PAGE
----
On Sunday 18 May, the first Okinawan anime song singer, Michi, attended the 2017 Janfusun Fancyworld Popculture Festival in Taiwan. Michi has performed at anime conventions and anime song concerts in Jakarta, Singapore, Bangkok, Los Angeles, Shanghai, and Baltimore, but this was her first time in Taiwan.
Michi’s live concert took place on the main stage. When the overture played, Michi took to the stage amidst cheers from fans. The first song was ‘Cry for the truth’ her debut song and the opening song from the extremely popular anime Rokka: Braves of the Six Flowers (Rokka no Yusha). From the time the intro started, the crowd’s enthusiasm suddenly increased. The song’s popularity is outstanding even in Taiwan. Next up was ‘Reali.stic’, the ending song from the TV anime Kuromukuro. She completely embraced the feelings of the heroine and put her soul into the song, causing many fans to listen so attentively that they forgot to sing along. I’m sure she was able to fully convey the charms of Kuromukuro.
After warming up the venue by introducing herself in practiced Taiwanese Mandarin, she performed the third song, ‘I4U’, the ending song for the anime Tsugumomo. It was performed for the first time overseas. Michi and the fans danced the chorus’ choreography together. It was very impressive to see the fans calling out the lyrics of the song at the top of their voices, despite it being the first time this song, made to represent the theme ‘typical anime song’, was performed overseas. Then, the ending song for the anime Rokka: Braves of the Six Flowers was performed and the whole venue became one, waving their arms from left to right.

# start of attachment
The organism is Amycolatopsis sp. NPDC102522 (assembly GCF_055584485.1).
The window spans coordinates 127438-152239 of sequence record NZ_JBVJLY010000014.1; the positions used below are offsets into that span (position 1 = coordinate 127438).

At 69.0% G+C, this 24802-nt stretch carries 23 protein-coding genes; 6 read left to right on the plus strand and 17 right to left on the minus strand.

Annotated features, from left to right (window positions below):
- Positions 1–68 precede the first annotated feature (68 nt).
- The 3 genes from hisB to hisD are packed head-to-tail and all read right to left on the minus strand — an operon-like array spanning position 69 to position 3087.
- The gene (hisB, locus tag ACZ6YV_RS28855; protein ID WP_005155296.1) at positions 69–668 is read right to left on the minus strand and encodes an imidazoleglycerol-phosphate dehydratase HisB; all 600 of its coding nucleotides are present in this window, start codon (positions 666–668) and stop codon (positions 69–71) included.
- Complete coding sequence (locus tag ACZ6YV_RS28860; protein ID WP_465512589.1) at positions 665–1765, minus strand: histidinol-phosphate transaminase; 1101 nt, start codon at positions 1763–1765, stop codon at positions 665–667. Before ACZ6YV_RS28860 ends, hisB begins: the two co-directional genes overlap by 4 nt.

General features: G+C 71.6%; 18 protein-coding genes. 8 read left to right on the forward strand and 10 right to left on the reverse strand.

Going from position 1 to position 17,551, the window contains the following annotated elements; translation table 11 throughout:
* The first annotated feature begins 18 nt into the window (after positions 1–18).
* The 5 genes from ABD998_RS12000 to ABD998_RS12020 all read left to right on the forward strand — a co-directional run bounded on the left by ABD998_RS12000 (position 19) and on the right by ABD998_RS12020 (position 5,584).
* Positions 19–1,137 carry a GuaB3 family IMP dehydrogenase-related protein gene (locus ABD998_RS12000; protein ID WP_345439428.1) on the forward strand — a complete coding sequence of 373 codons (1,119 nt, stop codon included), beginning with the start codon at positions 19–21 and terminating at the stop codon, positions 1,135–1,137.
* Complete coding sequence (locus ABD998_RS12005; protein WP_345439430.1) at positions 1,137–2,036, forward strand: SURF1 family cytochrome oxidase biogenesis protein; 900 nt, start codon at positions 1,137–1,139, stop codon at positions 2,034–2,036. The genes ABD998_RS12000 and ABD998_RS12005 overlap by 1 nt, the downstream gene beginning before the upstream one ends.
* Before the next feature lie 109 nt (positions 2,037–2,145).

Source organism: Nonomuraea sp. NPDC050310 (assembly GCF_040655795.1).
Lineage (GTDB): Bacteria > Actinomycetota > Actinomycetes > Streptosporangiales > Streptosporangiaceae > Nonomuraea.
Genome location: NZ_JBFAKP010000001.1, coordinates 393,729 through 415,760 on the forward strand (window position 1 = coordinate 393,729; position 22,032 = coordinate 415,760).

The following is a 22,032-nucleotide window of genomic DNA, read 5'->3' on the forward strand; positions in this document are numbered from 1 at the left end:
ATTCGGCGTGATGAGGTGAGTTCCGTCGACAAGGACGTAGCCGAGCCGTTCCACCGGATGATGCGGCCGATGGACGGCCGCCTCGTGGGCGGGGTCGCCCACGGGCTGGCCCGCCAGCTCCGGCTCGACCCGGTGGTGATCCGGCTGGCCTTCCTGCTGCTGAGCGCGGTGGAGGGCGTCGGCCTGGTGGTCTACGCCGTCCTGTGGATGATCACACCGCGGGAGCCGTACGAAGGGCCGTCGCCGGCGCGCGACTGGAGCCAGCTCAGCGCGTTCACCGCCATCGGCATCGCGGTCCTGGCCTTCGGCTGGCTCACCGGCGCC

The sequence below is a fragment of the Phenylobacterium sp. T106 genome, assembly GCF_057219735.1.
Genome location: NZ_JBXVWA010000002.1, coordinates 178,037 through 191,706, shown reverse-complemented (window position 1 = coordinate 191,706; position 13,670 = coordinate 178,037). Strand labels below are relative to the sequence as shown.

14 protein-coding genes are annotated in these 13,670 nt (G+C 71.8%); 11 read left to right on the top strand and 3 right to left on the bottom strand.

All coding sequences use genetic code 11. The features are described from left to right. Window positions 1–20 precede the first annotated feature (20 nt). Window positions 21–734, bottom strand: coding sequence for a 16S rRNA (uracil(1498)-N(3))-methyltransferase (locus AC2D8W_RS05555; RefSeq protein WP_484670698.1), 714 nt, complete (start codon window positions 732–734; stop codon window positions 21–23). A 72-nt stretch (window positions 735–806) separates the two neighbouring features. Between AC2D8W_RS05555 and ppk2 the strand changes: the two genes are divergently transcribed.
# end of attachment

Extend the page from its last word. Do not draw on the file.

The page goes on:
The final song was ‘Checkmate!?’, the opening theme of the TV anime Dagashikashi which was also popular in Taiwan. The venue reached its peak enthusiasm with people singing, dancing, and enjoying Michi’s performance in many different ways.
After the end of the concert, she asked the fans, ‘Which anime are currently popular?’ and ‘Is there anyone watching the anime I am working with?’ Most of the spectators raised their hands in response and Michi was very pleased. At the end, in Taiwanese Mandarin, she said, ‘Please treat me well from now on as well! Thank you very much!’ and left the stage.
Asking Michi what she thought after the event, she said, ‘This is my first time in Taiwan, and the venue is three hours from Taipei by car so I was worried about whether or not fans would attend the event. However, many people came to see me so I was very happy and it became a precious experience for me. Everyone was very fired up for the live concert and we were able to enjoy anime songs in together in the same space and I were able to really feel my motto, “Anime is a universal language.”